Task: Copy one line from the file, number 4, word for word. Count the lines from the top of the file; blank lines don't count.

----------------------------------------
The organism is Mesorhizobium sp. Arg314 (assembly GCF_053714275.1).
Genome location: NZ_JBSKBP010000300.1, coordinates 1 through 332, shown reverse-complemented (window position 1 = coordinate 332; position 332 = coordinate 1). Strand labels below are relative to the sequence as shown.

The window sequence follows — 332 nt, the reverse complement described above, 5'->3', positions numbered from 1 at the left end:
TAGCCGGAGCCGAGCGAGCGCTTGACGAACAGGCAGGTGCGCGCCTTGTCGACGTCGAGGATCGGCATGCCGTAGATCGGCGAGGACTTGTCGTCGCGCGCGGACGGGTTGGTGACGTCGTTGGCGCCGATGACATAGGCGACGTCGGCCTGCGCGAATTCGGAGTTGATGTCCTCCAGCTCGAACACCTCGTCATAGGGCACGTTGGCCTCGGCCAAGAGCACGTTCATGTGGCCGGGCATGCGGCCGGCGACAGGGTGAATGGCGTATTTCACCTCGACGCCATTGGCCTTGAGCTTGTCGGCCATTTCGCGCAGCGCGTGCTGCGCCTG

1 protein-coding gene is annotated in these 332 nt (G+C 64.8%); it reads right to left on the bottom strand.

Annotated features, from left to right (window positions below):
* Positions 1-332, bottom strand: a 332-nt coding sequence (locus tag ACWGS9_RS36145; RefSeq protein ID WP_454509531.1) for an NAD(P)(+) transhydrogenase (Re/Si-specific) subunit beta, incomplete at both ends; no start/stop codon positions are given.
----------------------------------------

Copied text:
TAGCCGGAGCCGAGCGAGCGCTTGACGAACAGGCAGGTGCGCGCCTTGTCGACGTCGAGGATCGGCATGCCGTAGATCGGCGAGGACTTGTCGTCGCGCGCGGACGGGTTGGTGACGTCGTTGGCGCCGATGACATAGGCGACGTCGGCCTGCGCGAATTCGGAGTTGATGTCCTCCAGCTCGAACACCTCGTCATAGGGCACGTTGGCCTCGGCCAAGAGCACGTTCATGTGGCCGGGCATGCGGCCGGCGACAGGGTGAATGGCGTATTTCACCTCGACGCCATTGGCCTTGAGCTTGTCGGCCATTTCGCGCAGCGCGTGCTGCGCCTG